The "Right to repair" movement may be gaining steam here in the US, but Apple isn't sitting still, and argues that it will be consumers that will suffer in the end from unauthorized fixers with dubious aftermarket parts. The fight has been waged abroad as well, for the surprise of one Henrik Huseby, owner of a small unauthorized iPhone repair shops in the great country of Norway.
They threw all kinds of claims against me and told me the laws and acted so friendly and just wanted me to sign the letter so it would all be over. I had a good lawyer that completely understood the problem, did good research, and read the law correctly."After getting a shipment of iPhone screens from Hong Kong seized at customs, he was contacted by Apple lawyers who tried to sweet talk him into signing an agreement not to use or distribute such parts any more. No passaran, said Mr Huseby, and, knowing the liberal Norwegian system, hired an attorney: "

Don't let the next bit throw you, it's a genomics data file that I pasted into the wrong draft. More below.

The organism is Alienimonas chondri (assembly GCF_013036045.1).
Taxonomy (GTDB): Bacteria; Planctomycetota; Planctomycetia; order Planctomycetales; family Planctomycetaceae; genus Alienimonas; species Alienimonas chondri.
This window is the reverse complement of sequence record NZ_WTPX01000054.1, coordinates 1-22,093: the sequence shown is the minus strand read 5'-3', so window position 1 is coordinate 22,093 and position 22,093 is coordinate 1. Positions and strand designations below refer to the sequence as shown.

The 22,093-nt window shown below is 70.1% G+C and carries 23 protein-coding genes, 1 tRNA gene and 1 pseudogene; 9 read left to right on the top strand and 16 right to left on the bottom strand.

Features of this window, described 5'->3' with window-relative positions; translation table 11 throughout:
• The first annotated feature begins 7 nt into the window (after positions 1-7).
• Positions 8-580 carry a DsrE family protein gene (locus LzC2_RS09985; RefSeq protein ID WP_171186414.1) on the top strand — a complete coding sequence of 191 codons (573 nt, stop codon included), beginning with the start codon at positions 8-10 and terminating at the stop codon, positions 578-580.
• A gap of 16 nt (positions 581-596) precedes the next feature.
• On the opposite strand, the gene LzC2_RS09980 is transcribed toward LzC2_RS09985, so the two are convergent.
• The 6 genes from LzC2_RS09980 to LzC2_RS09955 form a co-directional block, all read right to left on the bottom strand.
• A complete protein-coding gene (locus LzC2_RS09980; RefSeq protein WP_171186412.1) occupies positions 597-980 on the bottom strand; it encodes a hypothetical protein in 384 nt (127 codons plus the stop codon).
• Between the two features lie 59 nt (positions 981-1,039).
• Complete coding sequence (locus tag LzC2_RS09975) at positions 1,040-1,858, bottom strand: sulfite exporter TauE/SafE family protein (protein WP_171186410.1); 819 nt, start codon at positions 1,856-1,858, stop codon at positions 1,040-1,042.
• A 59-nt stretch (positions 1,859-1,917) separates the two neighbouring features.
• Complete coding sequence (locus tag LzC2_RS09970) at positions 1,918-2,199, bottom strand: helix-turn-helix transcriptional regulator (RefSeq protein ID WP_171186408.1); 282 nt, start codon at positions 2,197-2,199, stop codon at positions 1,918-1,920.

Long story short, since the iPhone 6 and 6s displays in question were refurbished using genuine Apple parts from broken iPhones, the court sided with the repair shop owner, issuing the following statement: